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Reclaiming the internet for girls

Girls' rights in the digital world

Read about the pressures girls face online

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22% of girls have received abusive comments on a status or photo they’ve posted, compared to 18% of boys

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23% of girlshave felt harassed by someone contacting them regularly on social media, compared to 13% of boys

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45% of girls say social media makes them feel they have to look or act a certain way, compared to 29% of boys

A photograph of Aisha

A generation of girls under pressure

While many young people struggle with the pressures of social media, girls are facing more abuse, more harassment and more issues specifically to do with gender. They’re also more likely to be pressured into sending photos which are then shared – and to find themselves criticised, rather than those who post the images without their consent.

“It’s not really the girl's fault if she posts a photograph [and gets harassed online], it’s the people who comment the mean stuff or the negative or horrible stuff. Because what’s a girl posting a picture? It’s not harming me, it’s not harming you. It’s not the girl’s fault, it’s the person who’s bullying the girl.”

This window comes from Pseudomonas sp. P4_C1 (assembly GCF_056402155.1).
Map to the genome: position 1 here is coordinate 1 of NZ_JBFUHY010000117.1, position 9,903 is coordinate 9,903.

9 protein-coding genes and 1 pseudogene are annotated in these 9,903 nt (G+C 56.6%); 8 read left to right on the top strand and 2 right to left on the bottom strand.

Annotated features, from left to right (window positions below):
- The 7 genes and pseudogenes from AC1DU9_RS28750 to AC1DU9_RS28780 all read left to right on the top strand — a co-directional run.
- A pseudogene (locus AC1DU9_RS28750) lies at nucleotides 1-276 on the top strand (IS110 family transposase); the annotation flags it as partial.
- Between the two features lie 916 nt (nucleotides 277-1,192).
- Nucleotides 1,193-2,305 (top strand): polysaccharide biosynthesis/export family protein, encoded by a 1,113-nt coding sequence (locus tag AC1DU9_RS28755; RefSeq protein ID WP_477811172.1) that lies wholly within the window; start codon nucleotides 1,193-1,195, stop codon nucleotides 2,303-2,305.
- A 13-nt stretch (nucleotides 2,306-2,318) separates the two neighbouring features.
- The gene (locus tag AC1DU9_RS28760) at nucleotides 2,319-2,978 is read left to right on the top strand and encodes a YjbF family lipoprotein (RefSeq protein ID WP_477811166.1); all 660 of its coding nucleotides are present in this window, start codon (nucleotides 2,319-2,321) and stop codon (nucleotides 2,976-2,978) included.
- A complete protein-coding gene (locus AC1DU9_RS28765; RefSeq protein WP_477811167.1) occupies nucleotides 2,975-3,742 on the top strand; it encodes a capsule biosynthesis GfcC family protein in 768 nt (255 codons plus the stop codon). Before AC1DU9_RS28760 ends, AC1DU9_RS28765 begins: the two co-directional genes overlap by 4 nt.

– Aisha, 17

Image of a girl with a cross over her mouth to illustrate self-censorship

43% of girls hold back their opinions on social media because they’re afraid of being criticised

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13% of girls have stopped going on social media to avoid negative responses

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83% of girls believe they should be taught how to cope with sexist, racist or other discriminatory behaviour

A photo of Ambrin, from the Youth Advisory Panel
Ambrin is from Plan International UK's Youth Advisory Panel

Protecting girls' voices online

Put together, these pressures are having a huge impact on girls. They’re censoring what they say online because they’re afraid of being criticised, and in some cases they’re removing themselves from the digital space altogether – either by their own choice, or because their parents and teachers believe it’s the best option for them to stay safe.  

“I used to have a feminist account with my friends and often you’d get quite violent spam from trolls online. It was very much about your gender as opposed to what you are saying. The general advice is to come off social media and not let it get to you. It’s not done in an unkind way – it’s just the only way people know how to deal with it.” – Ambrin, 15

All statistics are from a survey conducted by Opinium for Plan UK, who asked 1,002 11-18 year olds across the UK about their experiences of social media.

If you're a young person who's been affected by these issues and you need someone to talk to, you can call Childline on 0800 1111. The NSPCC also have advice for parents and teachers about online safety on their website.


campaign against the global violence and discrimination that girls face